According to globular clusters, the universe is 13.35 billion years old
It is a widely accepted theory today that when the first stars formed in our universe approximately 13 billion years ago, they quickly came together to form globular clusters. These clusters then coalesced to others to form the first galaxies, which have been growing through mergers and evolving ever since. For this reason, astronomers have long suspected that the oldest stars in the universe are to be found in globular clusters.
The study of stars in these clusters is therefore a means of determining the age of the universe, which is still subject to some guesswork. In this vein, an international team of astronomers and cosmologists recently conducted a study of globular clusters in order to infer the age of the universe. Their results indicate that the universe is about 13.35 billion years old, a result that could help astronomers learn more about the expansion of the cosmos.
Their study, titled "Inferring the Age of the Universe with Globular Clusters," recently appeared online and was submitted for consideration to the Journal of Cosmology and Astroparticle Physics. The study was led by David Valcin, a predoctoral researcher from the Institute of Cosmos Sciences at the University of Barcelona (ICCUB), who was joined by a team from France, Spain, and the US.
As noted, globular clusters are of particular interest to astronomers given their unusual nature. These spherical collections of stars are found in a galaxy's halo orbiting beyond the galactic core and are considerably denser than open clusters (which are found in the galaxy's disk). Most globular clusters are also uniform in age, containing older stars that have entered into their red-giant branch (RGB) phase.
In fact, studies of globular clusters in the Milky Way have shown that some of the oldest stars in our galaxy exist within them. While the origins of globular clusters and their role in galactic evolution are still something of a mystery, astronomers believe that the study of these collections of old stars will yield valuable information about both. As Valcin and his colleagues shared with Universe Today via email:
"Globular clusters are among the first stellar structures formed in the universe and so can be used as a good estimator of the epoch of galaxy and star formation to infer the age of the universe. From an astrophysical point of view, they provide a wealth of information about the formation and evolution of galaxies and stars."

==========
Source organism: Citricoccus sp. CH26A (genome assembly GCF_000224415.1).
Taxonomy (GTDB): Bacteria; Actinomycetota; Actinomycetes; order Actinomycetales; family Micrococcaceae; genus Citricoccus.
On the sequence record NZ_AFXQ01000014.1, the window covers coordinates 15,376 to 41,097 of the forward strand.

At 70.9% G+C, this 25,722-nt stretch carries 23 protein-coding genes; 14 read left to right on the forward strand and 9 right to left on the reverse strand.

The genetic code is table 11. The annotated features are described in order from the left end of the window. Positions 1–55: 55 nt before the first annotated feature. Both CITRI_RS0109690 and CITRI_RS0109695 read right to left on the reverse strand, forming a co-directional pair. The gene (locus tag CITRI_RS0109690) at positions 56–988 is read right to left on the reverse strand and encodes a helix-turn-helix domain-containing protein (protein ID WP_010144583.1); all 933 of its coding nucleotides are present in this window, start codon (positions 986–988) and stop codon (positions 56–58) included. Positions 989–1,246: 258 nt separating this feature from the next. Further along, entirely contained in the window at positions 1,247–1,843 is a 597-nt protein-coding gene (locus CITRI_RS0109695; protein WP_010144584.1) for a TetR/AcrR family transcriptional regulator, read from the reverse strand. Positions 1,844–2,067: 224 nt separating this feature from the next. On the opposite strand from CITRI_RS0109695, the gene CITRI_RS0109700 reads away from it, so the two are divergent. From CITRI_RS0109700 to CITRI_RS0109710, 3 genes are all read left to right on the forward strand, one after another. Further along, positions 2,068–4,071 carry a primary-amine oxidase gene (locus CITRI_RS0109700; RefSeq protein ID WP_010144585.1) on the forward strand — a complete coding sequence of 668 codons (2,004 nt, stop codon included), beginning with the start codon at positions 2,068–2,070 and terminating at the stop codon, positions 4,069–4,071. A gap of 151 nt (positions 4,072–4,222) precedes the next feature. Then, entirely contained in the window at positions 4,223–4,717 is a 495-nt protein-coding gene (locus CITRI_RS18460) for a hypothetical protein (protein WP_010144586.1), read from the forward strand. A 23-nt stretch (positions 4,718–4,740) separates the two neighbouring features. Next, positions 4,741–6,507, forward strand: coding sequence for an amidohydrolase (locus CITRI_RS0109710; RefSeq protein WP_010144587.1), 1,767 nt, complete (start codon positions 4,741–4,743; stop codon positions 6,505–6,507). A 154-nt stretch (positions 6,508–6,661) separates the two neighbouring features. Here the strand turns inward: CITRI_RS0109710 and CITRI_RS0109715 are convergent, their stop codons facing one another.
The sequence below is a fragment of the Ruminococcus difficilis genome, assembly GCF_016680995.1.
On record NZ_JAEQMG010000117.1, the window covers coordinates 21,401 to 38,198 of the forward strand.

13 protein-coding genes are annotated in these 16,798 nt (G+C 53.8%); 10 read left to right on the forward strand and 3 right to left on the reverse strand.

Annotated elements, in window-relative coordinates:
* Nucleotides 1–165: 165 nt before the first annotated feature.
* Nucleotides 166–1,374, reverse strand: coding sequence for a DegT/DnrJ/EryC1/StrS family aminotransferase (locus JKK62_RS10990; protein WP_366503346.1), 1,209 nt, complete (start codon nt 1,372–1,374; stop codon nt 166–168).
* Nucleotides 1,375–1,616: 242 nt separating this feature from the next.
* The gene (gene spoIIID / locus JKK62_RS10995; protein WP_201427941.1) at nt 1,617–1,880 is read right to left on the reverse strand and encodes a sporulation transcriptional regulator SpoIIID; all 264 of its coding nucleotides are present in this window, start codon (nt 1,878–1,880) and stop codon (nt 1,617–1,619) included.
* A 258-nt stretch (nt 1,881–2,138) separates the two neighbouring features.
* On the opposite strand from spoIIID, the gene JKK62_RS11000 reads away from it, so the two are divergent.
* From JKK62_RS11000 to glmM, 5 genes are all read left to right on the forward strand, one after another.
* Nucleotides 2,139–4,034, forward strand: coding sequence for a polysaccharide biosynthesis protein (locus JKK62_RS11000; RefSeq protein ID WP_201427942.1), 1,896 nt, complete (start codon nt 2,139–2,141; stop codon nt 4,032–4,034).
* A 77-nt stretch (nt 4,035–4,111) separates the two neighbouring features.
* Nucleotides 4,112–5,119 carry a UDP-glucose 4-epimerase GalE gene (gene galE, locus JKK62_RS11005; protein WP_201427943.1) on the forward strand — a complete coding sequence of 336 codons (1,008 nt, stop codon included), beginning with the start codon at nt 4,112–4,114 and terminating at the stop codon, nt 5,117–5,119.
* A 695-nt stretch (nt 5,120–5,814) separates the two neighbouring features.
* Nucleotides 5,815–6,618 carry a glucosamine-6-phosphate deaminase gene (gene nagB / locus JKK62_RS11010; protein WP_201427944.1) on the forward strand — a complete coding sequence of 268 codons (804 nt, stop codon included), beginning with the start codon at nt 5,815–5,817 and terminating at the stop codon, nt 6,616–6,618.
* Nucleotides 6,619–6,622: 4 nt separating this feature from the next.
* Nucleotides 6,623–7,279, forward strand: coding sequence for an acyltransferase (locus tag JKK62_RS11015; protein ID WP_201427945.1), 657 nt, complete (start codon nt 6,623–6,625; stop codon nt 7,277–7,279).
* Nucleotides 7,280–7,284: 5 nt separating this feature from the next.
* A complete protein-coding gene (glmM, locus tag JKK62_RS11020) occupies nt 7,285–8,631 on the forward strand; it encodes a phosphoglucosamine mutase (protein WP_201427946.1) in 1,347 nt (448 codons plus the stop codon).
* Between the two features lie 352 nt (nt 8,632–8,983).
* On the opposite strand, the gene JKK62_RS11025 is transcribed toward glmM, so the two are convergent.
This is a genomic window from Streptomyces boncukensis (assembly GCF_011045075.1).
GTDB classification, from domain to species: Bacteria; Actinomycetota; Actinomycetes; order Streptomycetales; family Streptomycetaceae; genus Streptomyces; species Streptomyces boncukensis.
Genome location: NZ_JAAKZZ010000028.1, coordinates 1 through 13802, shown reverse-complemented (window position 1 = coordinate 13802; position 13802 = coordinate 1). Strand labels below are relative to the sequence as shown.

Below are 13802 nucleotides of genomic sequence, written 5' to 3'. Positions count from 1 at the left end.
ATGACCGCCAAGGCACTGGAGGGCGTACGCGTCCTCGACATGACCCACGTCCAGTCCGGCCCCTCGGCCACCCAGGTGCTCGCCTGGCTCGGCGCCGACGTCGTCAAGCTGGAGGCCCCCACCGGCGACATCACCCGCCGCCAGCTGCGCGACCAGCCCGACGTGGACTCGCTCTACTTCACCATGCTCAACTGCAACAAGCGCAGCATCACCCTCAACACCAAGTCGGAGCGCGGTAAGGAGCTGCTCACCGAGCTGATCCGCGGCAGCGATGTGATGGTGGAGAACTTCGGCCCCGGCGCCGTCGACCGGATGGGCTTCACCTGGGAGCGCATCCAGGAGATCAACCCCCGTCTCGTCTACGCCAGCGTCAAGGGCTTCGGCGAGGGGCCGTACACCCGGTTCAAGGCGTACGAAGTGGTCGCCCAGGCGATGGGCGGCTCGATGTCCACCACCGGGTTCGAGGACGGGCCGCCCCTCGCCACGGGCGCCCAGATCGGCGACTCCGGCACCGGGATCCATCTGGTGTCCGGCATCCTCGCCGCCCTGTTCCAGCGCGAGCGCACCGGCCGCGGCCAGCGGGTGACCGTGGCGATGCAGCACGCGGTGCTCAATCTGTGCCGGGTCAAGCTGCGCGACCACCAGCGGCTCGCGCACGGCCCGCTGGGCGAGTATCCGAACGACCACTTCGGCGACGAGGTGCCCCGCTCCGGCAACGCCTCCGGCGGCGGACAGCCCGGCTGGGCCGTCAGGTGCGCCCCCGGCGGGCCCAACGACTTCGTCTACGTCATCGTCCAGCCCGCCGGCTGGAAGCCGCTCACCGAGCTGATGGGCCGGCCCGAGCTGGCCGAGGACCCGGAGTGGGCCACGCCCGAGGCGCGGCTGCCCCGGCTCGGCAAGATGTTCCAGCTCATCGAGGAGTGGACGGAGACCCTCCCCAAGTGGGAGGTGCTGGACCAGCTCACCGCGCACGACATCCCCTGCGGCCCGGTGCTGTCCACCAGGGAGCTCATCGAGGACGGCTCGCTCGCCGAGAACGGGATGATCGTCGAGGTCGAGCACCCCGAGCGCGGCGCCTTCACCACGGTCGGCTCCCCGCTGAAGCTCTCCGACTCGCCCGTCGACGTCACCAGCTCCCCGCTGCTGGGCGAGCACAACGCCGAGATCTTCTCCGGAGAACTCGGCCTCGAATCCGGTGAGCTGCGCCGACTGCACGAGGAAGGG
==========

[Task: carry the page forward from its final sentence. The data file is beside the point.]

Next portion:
For the sake of their study, the team examined 68 galactic globular clusters, which were observed by the Hubble Space Telescope's Advanced Camera for Surveys (ACS). Specifically, they studied the distribution of stars in these clusters based on their magnitude, which was obtained by using a modified version of isochrones to model the data.
This software package takes synthetic photometry provided by stellar models and then interpolates their magnitude based on where stars of the same mass are found on the evolutionary track at the same age. Valdin explained:
"Using the catalog from Sarajedini et al (2007) survey of globular clusters with the Hubble Space Telescope, we extracted information from the Color Magnitude Diagram Of Globular Clusters using theoretical isochrones (isochrones are a set of stellar models computed at the same age for a range of different masses). Indeed, the way stars are distributed in the diagram according to their magnitude and color can constrain the parameter sensitivity of stellar isochrones, which correspond to a population of stars with the same age."
Similarly, the team relied on the Mesa Isochrones and Stellar Tracks (MIST) stellar model, as well as the Dartmouth Stellar Evolution Database (DSED). In the end, they obtained an average age estimate of the oldest global clusters to be 13.13 billion years. After taking into account the amount of time it would take for these globular clusters to form, they were able to infer an age estimate of 13.35 billion years.
This result has a 68% confidence level and includes a range of uncertainty of ±0.16 billion years (statistical) and ±0.5 billion years (systemic). This value is compatible with the previous age estimate of 13.8 ± 0.02 billion years, which was inferred by data obtained by the Planck mission on the cosmic microwave background (CMB) – the remnant background radiation created by the Big Bang that is visible in all directions.
What's more, the previous estimate is dependent on the CDM cosmological model, a version of the Big Bang model that contains three major components: dark energy, "cold" dark matter (CDM) and ordinary matter. This essentially means that globular clusters can accurately constrain the age of the universe in a way that's not dependent on theoretical models.
What's more, since their age estimates are consistent with estimates that are based on cosmic expansion, this information could also provide clues to the latter. Of course, Valdin and his colleagues acknowledge that more observations and data are necessary if scientists hope to figure out why there has historically been such a discrepancy between age estimates in the first place:
"In the ongoing uncertainty about the expansion of the universe, it is important to collect more data on which interpretation is as cosmology-independent as possible to understand the origin of the discrepancy. Even though globular clusters don't provide direct measurement of the expansion, they allow us to constrain the age of the universe, which can be related to the expansion. The age of the universe is determined by CMB observations, too, but this determination is very model-dependent. A valuable aspect of the expansion estimate is the fact that it's obtained without assuming any cosmological model. The agreement between these two measurements can be used to confirm important aspects of the cosmological model."